Archive for the ‘cliche’ category

Pessimists: Saviours of Civilization

Monday, 29 December 2008

I’ve been intending to write this post for awhile; again, my excuse for being so crap at blogging is that I’ve been very, very dedicated to writing my book. More on that some other time. Right now, I want to talk about the soul-destroying monster that is optimism.

I was talking to The Beholder about my previous post – how I derived comfort from Bill Bailey’s thoughts on the futility of all human endeavour – and TB made an interesting observation. He said he felt the real difference between optimists and pessimists was in how they each look at life. It’s a twist on the old glass is half-full or half-empty thing I’ve not considered before. Optimists look at their life (or their glass) and think how much worse things could be, while pessimists yearn for more, for better things. It made me wonder; are optimists complacent? Could they be the downfall of civilisation?

A few years ago, some scientists went looking for the happiest people on earth. Sounds like a quest from a novel, I know, but it’s true. According to their methodology, Buddhist monks are the happiest, most content, least stressed members of the human race. As I understand it, they achieve this glorious state by yearning for nothing. Longing for material things, for the love or adulation of others, for fame, for power; all these things just make you sad. If you can put these desires aside, you can be happy.

But can you be joyous?

I think not. I think to know real joy, you have to also know real despair. Creativity is unlikely to spring from the mind that yearns for nothing. Contentment may be the death of striving. It is the pessimist, unhappy and longing for a better world, who drives invention, revolution, change. Optimists may be too darn happy with things the way they are.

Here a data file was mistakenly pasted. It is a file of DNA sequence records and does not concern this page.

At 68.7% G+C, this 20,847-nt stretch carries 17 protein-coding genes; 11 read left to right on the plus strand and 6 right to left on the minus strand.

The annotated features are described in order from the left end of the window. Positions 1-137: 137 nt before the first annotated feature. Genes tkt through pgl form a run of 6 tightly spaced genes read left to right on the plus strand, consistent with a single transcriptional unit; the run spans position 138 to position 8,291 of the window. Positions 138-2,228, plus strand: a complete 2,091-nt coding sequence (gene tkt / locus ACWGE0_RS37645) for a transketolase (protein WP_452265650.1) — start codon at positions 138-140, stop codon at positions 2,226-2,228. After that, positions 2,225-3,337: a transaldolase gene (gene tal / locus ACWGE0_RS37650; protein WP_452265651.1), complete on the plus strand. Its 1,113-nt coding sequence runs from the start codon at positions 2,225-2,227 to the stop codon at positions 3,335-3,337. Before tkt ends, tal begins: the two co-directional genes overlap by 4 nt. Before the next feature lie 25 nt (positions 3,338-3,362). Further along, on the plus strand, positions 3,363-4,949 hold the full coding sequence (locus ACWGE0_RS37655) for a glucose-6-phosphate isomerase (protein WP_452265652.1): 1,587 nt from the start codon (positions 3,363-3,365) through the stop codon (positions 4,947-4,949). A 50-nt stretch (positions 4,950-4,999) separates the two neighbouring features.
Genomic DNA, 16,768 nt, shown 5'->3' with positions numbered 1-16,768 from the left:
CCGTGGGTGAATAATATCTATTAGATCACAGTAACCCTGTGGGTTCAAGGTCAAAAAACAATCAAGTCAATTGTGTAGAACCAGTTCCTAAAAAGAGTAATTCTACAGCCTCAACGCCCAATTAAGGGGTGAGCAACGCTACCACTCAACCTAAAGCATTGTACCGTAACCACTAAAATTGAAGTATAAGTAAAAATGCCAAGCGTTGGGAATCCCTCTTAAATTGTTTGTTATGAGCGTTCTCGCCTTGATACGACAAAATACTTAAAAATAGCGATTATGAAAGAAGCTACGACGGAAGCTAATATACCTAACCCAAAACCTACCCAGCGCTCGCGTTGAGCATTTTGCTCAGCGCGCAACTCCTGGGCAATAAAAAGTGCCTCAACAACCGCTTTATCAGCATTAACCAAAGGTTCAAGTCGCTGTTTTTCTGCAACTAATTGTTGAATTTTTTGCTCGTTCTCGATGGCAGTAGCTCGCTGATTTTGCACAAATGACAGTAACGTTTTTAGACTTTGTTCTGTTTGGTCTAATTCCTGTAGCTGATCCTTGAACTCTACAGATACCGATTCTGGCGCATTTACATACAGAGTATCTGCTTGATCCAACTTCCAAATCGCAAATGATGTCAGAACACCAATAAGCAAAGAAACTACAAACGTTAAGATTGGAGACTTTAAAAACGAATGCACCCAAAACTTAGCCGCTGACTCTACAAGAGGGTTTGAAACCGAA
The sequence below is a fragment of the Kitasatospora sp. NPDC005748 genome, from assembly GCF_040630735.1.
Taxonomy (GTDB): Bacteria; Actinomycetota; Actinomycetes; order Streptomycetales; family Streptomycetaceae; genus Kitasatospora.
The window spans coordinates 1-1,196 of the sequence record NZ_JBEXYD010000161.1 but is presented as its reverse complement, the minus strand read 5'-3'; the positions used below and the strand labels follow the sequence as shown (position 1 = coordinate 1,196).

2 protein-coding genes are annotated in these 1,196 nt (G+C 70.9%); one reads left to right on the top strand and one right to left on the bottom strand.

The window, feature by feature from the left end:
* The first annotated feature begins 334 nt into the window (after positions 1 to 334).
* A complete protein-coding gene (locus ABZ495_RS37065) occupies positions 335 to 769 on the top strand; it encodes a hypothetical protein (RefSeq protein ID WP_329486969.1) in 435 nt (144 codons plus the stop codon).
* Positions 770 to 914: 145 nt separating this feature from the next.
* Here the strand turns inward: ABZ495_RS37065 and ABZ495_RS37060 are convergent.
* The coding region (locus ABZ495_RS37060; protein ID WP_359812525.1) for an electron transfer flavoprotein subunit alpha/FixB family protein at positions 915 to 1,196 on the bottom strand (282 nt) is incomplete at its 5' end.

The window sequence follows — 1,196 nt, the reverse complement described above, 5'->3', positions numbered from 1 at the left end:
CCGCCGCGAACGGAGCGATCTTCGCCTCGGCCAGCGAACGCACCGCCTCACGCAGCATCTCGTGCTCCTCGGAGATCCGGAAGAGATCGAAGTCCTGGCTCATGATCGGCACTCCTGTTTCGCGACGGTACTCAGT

Fifty percent capacity is not half-full; it’s half-empty, and if you want better things in life, go find the other fifty percent. Want more. Yearn for change. The world isn’t ready for everyone to sit back and give a contented sigh at a job well done

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Potassium and caffeine

Thursday, 17 April 2008

One of a writer’s many hurdles is self-doubt, often manifesting in the form of a voice that asks “What do you have to write about anyway? What makes you think you’ve anything even remotely interesting to say?” It’s a fair question. I’ve wondered about the answer for a long time. I went to a workshop recently, hoping to find at least part of a strategy I could use next time the voice of my self-doubt piped up. Sadly, I left none the wiser. Then, over coffee and a banana, I started writing the draft for this blog entry and the answer came to me.

If I don’t believe I have anything worthwhile to say, why do I even bother breathing in and out?

This is not a world where only a select few are capable of capturing in words, paint, song, or whatever other medium you care to name, something that has meaning or impact for someone else. It doesn’t take intelligence or finesse; it need not be something that strikes at the core of millions. One person can, by attempting to express themselves in some way, make a profound difference to at least one other person in the world. That difference may last only a heartbeat and be forgotten before the next dawn. It might be a negative thing, an unwitting act, a great and wonderful gift. It doesn’t matter. An insect has the power to make me stop and stare. I’ll hold my breath to marvel at a thundercloud, smile at a rainbow, feel my heart lift at the sound of a wren singing in the backyard. It’s the same when I hear a new song on the radio, or an old one from our CD collection. Sometimes a painting or photograph impresses the hell out of me, and nothing – nothing at all – rivals a good book.